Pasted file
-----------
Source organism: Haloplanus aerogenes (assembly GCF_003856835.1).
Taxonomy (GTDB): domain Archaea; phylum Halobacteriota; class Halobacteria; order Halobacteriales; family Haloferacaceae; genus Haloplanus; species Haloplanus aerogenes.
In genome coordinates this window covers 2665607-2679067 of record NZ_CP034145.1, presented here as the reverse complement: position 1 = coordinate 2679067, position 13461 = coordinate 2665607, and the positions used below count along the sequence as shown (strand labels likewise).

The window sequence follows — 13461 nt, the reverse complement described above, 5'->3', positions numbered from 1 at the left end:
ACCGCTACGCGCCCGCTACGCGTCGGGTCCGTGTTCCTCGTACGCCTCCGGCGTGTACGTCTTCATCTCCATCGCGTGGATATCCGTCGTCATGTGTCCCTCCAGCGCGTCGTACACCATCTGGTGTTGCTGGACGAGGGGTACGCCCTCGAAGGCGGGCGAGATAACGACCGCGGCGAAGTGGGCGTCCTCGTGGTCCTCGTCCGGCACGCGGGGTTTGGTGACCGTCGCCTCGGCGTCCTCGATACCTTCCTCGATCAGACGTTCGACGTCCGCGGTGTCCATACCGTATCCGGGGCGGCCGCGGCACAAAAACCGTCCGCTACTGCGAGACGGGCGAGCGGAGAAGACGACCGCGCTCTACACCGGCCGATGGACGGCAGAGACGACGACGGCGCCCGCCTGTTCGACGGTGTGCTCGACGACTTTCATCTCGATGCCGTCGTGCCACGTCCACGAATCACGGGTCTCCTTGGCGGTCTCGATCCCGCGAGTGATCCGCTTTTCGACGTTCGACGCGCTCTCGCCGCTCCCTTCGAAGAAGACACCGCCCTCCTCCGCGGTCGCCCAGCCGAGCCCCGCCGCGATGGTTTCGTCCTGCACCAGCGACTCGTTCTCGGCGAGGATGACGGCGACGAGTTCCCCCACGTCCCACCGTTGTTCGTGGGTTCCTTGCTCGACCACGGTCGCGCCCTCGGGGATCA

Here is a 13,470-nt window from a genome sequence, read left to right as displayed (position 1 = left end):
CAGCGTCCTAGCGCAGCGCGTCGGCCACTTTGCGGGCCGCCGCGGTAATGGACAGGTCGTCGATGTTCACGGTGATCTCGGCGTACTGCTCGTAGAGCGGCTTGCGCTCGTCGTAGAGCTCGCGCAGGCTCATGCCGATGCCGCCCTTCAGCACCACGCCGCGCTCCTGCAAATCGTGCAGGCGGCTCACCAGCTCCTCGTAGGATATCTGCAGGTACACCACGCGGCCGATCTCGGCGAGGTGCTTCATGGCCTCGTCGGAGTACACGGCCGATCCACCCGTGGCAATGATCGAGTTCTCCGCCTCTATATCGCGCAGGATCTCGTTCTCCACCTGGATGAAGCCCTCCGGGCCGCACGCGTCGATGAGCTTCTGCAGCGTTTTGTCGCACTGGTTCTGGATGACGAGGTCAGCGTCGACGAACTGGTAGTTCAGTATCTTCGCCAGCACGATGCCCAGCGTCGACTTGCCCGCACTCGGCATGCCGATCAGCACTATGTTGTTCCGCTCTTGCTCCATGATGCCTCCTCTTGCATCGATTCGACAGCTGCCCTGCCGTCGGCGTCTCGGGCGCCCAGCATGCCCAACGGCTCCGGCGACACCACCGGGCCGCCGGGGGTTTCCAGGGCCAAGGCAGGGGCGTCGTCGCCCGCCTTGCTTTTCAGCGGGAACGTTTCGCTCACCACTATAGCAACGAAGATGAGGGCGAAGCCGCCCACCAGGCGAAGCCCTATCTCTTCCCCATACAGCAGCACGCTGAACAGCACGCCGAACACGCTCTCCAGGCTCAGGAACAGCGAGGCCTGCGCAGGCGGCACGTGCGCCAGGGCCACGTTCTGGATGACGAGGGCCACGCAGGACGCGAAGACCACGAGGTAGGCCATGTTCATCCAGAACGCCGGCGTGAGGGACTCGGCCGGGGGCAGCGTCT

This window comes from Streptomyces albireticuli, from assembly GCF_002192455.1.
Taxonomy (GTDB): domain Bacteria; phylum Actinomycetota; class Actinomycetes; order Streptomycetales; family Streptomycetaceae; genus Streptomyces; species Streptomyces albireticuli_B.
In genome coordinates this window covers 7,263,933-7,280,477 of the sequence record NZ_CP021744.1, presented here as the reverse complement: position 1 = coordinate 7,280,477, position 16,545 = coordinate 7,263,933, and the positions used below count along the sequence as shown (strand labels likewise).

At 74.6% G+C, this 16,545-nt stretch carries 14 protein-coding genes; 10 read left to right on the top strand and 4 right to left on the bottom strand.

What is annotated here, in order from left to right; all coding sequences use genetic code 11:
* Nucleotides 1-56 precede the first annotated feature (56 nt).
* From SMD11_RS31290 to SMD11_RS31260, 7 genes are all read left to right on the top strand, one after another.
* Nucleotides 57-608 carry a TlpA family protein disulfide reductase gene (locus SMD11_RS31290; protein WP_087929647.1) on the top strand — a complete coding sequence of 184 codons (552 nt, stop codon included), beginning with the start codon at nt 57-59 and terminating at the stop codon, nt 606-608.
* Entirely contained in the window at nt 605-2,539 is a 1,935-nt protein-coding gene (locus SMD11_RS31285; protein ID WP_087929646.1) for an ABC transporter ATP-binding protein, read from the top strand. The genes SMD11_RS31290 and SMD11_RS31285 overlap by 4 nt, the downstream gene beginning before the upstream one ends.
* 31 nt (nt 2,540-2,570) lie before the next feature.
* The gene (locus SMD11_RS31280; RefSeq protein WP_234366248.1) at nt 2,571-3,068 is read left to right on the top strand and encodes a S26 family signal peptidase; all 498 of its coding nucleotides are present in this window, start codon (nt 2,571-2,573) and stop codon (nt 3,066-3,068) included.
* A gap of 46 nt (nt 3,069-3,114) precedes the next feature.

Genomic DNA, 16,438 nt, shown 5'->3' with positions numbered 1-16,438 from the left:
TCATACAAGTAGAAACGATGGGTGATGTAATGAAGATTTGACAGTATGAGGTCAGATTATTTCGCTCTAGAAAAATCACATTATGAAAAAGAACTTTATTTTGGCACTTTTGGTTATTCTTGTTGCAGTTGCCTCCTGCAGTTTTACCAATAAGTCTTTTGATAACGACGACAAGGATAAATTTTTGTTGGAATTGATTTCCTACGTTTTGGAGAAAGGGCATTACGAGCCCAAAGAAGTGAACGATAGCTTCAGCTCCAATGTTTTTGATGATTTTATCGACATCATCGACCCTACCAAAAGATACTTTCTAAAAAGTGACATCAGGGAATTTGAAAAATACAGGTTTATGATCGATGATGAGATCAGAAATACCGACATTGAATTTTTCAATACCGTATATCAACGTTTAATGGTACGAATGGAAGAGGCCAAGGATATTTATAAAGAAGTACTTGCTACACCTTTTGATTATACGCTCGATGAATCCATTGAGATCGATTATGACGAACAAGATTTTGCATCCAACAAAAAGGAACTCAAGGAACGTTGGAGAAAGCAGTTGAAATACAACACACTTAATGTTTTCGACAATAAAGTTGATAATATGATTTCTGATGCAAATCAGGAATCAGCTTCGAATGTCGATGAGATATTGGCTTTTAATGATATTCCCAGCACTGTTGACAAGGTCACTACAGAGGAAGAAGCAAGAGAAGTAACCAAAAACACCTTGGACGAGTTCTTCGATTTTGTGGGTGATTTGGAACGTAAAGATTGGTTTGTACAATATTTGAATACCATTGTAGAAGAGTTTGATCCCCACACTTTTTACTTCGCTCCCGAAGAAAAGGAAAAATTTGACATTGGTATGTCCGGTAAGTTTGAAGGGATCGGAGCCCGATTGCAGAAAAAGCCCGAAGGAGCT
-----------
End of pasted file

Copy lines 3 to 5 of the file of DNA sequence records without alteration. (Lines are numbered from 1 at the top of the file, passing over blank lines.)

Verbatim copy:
In genome coordinates this window covers 2665607-2679067 of record NZ_CP034145.1, presented here as the reverse complement: position 1 = coordinate 2679067, position 13461 = coordinate 2665607, and the positions used below count along the sequence as shown (strand labels likewise).

The window sequence follows — 13461 nt, the reverse complement described above, 5'->3', positions numbered from 1 at the left end:
ACCGCTACGCGCCCGCTACGCGTCGGGTCCGTGTTCCTCGTACGCCTCCGGCGTGTACGTCTTCATCTCCATCGCGTGGATATCCGTCGTCATGTGTCCCTCCAGCGCGTCGTACACCATCTGGTGTTGCTGGACGAGGGGTACGCCCTCGAAGGCGGGCGAGATAACGACCGCGGCGAAGTGGGCGTCCTCGTGGTCCTCGTCCGGCACGCGGGGTTTGGTGACCGTCGCCTCGGCGTCCTCGATACCTTCCTCGATCAGACGTTCGACGTCCGCGGTGTCCATACCGTATCCGGGGCGGCCGCGGCACAAAAACCGTCCGCTACTGCGAGACGGGCGAGCGGAGAAGACGACCGCGCTCTACACCGGCCGATGGACGGCAGAGACGACGACGGCGCCCGCCTGTTCGACGGTGTGCTCGACGACTTTCATCTCGATGCCGTCGTGCCACGTCCACGAATCACGGGTCTCCTTGGCGGTCTCGATCCCGCGAGTGATCCGCTTTTCGACGTTCGACGCGCTCTCGCCGCTCCCTTCGAAGAAGACACCGCCCTCCTCCGCGGTCGCCCAGCCGAGCCCCGCCGCGATGGTTTCGTCCTGCACCAGCGACTCGTTCTCGGCGAGGATGACGGCGACGAGTTCCCCCACGTCCCACCGTTGTTCGTGGGTTCCTTGCTCGACCACGGTCGCGCCCTCGGGGATCA